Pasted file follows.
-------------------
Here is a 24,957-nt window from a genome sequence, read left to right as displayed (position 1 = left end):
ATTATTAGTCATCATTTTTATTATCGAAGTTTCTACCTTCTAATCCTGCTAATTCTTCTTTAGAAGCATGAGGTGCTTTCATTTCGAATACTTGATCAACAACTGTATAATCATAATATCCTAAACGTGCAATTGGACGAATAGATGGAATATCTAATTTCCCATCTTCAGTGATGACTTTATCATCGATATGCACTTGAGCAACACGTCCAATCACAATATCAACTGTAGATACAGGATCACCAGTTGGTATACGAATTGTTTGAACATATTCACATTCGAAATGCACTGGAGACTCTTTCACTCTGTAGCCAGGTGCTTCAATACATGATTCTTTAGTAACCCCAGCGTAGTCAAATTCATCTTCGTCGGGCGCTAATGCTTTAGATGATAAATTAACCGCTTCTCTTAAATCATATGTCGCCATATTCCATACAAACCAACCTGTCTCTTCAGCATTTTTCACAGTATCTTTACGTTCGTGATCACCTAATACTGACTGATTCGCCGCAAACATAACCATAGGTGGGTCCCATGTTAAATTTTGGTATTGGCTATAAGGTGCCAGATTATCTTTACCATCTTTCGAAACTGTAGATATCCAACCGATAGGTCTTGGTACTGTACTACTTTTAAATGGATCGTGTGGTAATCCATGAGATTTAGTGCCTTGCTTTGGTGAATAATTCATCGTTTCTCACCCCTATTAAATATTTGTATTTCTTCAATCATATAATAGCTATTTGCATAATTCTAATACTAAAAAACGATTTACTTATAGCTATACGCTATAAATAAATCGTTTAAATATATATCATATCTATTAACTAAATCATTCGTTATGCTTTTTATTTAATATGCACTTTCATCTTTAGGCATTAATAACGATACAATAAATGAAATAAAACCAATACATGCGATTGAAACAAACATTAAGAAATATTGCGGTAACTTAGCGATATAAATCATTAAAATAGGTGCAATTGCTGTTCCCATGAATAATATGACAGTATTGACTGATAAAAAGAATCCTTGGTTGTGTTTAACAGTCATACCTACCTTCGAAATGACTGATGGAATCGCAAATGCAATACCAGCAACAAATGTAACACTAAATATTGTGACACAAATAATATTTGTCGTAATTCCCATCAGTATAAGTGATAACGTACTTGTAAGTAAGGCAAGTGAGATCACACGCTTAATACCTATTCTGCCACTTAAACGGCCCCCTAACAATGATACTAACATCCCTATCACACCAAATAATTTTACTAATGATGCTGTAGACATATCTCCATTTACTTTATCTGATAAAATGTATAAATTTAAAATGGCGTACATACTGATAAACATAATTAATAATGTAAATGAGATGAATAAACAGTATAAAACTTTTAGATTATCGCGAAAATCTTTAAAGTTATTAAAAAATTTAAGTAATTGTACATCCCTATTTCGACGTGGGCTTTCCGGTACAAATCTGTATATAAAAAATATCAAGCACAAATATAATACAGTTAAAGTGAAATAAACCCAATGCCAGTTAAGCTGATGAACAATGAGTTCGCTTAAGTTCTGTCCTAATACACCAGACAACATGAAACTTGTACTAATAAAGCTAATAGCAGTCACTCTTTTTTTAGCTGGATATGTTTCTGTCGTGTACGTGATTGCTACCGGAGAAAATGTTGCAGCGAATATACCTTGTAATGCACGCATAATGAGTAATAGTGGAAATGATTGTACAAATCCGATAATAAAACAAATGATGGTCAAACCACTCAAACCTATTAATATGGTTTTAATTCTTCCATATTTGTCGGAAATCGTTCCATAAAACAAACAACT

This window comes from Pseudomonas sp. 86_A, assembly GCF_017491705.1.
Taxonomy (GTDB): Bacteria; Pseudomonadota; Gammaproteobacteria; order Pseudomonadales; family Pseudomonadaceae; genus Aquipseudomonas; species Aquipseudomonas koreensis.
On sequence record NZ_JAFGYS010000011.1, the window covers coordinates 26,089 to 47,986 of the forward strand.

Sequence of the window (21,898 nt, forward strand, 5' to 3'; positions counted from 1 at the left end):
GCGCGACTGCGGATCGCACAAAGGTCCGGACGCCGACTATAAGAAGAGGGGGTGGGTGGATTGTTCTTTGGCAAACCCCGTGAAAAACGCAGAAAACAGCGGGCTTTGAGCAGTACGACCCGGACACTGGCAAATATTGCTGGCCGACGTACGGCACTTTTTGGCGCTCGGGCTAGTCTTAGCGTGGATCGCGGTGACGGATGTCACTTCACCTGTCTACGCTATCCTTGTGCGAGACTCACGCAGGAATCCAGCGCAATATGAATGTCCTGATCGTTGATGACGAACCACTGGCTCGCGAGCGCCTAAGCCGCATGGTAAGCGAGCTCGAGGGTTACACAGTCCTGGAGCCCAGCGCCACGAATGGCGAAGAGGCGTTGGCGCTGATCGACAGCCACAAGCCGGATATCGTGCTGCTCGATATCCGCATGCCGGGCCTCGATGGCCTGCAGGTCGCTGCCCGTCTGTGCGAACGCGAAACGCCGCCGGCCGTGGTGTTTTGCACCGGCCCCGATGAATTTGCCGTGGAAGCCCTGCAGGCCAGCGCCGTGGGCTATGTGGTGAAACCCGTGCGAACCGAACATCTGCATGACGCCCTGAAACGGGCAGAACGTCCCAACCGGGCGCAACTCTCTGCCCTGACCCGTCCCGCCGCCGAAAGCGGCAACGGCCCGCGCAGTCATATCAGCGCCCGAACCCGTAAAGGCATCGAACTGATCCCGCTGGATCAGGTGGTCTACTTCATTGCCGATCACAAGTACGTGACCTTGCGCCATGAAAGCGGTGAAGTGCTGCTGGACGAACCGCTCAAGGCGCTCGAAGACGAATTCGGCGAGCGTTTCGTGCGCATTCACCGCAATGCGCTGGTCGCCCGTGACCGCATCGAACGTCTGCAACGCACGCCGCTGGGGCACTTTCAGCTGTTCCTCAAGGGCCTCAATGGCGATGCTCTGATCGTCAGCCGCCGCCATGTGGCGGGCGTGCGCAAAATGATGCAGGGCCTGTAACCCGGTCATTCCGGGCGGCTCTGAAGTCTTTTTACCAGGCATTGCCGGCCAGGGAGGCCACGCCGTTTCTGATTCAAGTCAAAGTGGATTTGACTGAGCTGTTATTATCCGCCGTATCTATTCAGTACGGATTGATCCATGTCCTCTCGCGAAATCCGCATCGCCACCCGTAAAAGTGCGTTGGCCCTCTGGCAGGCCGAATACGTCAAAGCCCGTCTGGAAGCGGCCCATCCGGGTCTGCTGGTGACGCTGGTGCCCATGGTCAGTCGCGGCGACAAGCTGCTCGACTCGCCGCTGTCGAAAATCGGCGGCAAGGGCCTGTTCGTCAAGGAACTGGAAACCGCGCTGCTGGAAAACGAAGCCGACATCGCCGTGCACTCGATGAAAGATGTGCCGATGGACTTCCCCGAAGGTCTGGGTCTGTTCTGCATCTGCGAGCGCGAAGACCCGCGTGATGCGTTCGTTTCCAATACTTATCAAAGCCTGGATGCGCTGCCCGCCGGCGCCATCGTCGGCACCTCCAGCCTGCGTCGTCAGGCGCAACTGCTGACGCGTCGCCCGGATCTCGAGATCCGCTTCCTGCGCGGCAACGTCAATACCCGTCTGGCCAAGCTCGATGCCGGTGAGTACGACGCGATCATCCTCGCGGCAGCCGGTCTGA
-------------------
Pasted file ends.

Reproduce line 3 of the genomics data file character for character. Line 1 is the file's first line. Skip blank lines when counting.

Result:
This window comes from Pseudomonas sp. 86_A, assembly GCF_017491705.1.